How Do I Properly Configure ATAPI Iomega Drive IDE Channel Transfer Mode?

I purchased a Systemax Windows Small Business Server Standard 2003 system (Systemax 810MC VLS Server) in December. I've had significant trouble with the internal ATAPI Iomega 35/90GB Removable Disk Drive. The disk is used to create backups daily, and it generates errors daily. Specifically, it generates an Event ID 111 (Removable Storage Service: RSM could not load media in Drive 0 of library Iomega RRD).

In addition, the disk drive fails Iomega’s diagnostics (using several different disks, so I don't believe it's the drive media itself at fault). I contacted Tiger Direct customer service in February, and they shipped a replacement drive. The replacement drive is experiencing similar trouble (it generates the same Event ID 111 error), but at least backup information is being written to the drive now, but it's slow. Still, I want to eliminate the errors (and have the device pass Iomega's diagnostic tests).

I’ve contacted Iomega, and they recommended entering Device Manager, selecting IDE ATA/ATAPI Controllers, right-clicking the controller the Rev Drive is attached to (Primary IDE Channel or Secondary IDE Channel) and choosing Properties. From there I’m supposed to click the Advanced Settings tab and change the Transfer Mode menu to DMA if Available for Device 0 and 1.

Now for my question. I can see that the Secondary IDE Channel appears to be in use for the Iomega drive, but I’m not certain. I am fairly confident the device is attached to the secondary IDE port on the system's motherboard (a fact I could confirm quickly by opening the server). I know Tiger Direct/Systemax set this Windows Server 2003 Small Business Edition box up to use a RAID 1 array, and I cannot afford to screw that RAID 1 configuration up (this box now powers a small business that cannot afford any downtime).  Can someone verify it’s OK for me to change the Secondary IDE Channel Device 0 Transfer Mode setting from PIO Only to DMA if available? Or might that break the RAID 1 array?
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It will certainly not break the RAID array, but may slow it down ( or speed it up  )

To get the info tou need, you might try running the winmsd program.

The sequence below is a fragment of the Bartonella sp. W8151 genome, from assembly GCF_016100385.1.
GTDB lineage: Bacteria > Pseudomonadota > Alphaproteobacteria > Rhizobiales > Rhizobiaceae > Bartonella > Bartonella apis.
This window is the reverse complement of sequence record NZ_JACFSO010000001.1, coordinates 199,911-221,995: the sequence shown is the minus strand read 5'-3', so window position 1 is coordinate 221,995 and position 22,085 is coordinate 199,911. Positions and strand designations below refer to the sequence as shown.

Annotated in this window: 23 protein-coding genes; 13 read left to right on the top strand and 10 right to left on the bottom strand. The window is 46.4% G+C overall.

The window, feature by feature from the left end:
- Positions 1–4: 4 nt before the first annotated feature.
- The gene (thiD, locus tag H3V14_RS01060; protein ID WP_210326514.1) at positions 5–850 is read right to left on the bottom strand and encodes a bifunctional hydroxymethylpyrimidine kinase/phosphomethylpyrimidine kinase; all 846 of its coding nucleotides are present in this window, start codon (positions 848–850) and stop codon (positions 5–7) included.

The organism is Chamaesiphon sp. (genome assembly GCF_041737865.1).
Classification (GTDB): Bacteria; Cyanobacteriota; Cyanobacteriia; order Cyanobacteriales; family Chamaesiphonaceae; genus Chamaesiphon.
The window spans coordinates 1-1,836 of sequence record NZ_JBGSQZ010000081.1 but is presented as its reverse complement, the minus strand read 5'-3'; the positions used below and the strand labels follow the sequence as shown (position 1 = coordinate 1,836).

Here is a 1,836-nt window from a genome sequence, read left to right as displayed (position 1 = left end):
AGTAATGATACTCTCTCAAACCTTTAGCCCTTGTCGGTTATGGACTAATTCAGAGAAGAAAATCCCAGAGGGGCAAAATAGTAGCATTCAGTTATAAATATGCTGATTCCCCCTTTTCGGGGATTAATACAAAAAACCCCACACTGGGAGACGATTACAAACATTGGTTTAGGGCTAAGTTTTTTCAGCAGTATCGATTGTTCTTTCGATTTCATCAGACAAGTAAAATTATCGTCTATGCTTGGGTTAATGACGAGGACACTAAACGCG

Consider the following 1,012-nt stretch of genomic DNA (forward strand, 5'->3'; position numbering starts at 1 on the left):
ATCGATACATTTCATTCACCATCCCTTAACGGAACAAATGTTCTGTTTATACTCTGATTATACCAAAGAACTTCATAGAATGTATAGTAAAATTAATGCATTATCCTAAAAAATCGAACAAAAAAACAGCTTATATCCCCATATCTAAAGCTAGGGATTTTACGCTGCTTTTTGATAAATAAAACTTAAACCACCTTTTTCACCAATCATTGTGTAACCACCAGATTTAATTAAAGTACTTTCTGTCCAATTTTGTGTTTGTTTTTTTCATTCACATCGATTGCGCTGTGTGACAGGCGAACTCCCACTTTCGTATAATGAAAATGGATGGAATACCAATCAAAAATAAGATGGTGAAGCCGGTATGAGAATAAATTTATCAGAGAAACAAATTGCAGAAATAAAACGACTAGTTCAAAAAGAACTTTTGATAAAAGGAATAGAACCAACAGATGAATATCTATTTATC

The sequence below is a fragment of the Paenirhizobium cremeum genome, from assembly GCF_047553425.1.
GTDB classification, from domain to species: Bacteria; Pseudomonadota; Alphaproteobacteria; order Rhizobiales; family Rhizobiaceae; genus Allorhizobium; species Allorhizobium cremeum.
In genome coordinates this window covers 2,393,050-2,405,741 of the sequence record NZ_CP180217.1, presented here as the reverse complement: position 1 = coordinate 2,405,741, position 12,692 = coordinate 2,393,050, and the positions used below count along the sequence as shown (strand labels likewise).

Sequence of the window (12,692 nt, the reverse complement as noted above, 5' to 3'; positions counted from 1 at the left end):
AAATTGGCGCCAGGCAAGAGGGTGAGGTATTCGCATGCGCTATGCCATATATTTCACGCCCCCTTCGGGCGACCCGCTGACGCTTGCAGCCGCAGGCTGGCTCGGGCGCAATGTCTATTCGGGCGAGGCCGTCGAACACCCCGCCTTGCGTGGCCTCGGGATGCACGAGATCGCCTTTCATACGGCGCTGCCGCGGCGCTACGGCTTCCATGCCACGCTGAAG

It may provide info that is not easily seen in the device manager.

Also check the disk manager for more info.

Between the two, you should be able to vberify where the IOmega drive is.

I hope this helps !

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kytjwranglerAuthor Commented:
I see in Device Manager where I can make the change, but I don't see anything within Device Manager confirming that the Iomega drive is located on the Secondary IDE controller (and whether it's Device 0 or 1).

How can I determine whether the Iomega is on the Secondary IDE Controller (I'm assuming if I open the case and it's plugged into the motherboard's Secondary IDE port that's the case) and whether it's Device 0 or Device 1?

I tried winmsd, but I didn't see anything there that could help me (other than the IRQ for the secondary IDE Channel is 15). Am I looking in a wrong location, possibly?

Davis McCarnOwnerCommented:
If you change the device manager to View -> Devices by connection, you can drill down to the IDE controllers and it will show you what is connected to what.  They will be under ACPI -> PCI.
The problems you are having can often be caused by incompatibilities between devices on the same IDE channel or improperly jumpered devices.
Raid1 could also be causing the Iomega drive to be very slow if the second drive in the array is on it's IDE channel.  The mirroring would eat up the bandwidth and leave very little available for the Iomega.
If that is the case, I would get a Promise IDE card ($40), add it to the system, and move the Iomega to it.  That would help both the Raid's performance and the Iomega's.
P.S.  Every system I touch gets this:  It would let you experiment wit the hardware knowing you could put things back the way they were in a few minutes.
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